Photo: Thomas Moseley
Ceramics Monthly: What made you switch from a career in law to working with clay?
Mariana Baquero: I worked as a lawyer for almost six years at a couple of large law firms in New York City, and while the work was intellectually challenging and my colleagues were comfortably collegial, I felt something was missing in my life. I couldn’t stop imagining a different life, one where I had more meaningful interactions with people. A life full of joy and connection.
I kept thinking back to an experience I had in college during a pottery course at the Arts and Crafts Center in the student union at the University of Florida (UF). I was a political science major with no art experience, and making pots on the wheel felt like magic. But the feeling of community and connection is what affected me the most. That’s what I was missing, so I left my law-firm job to find it again.
After several years of exploration, I came back to UF for an MFA in ceramics. I graduated this past May and I was extremely fortunate to land the position of Arts Specialist at the Arts and Crafts Center in the student union at UF, the very place I had taken my first pottery class.
I have come full circle, helping people experience the joy of working with clay and creating that feeling of community and connection that so profoundly affected me all those years ago.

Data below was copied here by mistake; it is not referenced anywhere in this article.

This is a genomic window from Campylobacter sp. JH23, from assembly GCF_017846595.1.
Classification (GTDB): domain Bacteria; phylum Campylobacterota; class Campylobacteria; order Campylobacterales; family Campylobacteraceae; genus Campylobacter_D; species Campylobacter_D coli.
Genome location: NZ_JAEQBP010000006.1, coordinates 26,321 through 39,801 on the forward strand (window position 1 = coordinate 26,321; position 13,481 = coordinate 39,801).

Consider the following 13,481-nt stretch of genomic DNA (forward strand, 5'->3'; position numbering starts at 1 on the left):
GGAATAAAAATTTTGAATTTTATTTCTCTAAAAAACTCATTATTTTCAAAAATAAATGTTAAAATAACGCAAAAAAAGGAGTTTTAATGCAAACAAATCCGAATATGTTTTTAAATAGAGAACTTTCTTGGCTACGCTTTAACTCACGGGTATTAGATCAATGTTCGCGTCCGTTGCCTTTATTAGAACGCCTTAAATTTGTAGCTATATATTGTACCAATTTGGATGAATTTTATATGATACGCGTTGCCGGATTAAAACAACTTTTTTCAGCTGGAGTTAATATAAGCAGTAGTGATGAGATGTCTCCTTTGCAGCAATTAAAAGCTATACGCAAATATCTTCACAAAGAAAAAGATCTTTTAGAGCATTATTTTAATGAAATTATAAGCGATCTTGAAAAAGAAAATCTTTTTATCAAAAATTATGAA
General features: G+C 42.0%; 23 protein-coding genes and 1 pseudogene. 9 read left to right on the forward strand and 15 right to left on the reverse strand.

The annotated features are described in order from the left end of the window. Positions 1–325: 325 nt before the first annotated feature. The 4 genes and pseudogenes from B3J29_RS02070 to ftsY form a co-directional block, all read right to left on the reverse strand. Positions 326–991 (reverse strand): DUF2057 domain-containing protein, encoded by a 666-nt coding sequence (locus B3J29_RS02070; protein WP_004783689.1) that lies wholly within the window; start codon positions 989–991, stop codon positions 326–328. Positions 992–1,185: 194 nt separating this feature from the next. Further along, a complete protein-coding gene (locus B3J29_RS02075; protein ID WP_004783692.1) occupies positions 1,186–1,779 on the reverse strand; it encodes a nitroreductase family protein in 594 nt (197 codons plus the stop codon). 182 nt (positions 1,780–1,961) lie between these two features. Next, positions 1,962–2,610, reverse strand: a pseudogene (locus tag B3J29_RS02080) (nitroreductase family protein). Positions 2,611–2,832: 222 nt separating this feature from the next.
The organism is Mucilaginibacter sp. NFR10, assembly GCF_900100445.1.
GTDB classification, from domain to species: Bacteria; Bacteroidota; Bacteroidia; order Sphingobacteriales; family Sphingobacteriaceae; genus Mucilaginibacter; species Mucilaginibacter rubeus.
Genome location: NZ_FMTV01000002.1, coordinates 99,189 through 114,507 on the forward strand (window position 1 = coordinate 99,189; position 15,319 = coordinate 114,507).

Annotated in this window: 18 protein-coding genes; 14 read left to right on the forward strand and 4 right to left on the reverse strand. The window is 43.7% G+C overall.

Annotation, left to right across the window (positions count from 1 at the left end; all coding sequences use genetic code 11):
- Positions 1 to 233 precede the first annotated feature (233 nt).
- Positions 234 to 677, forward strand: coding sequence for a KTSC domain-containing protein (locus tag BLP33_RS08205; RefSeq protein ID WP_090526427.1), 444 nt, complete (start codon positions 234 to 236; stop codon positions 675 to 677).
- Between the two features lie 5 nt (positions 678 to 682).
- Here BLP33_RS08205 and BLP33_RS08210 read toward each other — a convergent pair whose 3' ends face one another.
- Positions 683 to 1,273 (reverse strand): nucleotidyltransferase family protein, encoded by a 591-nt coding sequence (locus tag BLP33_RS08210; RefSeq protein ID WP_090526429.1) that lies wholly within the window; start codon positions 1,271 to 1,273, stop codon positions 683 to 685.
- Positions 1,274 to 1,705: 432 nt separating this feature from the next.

CM: What skills from your former career do you still use today?
MB: Law school is surprisingly good training for working with clay! I wouldn’t necessarily recommend that all ceramic artists go to law school, but I did learn some really good problem solving and organizational skills. Lawyers are trained to spot issues and come up with solutions, and that skill translated really well to ceramics as both fields require careful attention to process and detail.
I have also incorporated my experiences in law, along with my family history, into text and images on the surfaces of my work.
In my current job, I’m responsible for developing and teaching workshops and classes and running the ceramics studio. I use the communication, organizational, and problem-solving skills I learned as a lawyer every day. The center is a multidisciplinary community studio that serves people from all walks of life, students and non-students alike. I’ve found that being part of such a diverse community supports and nourishes my art practice.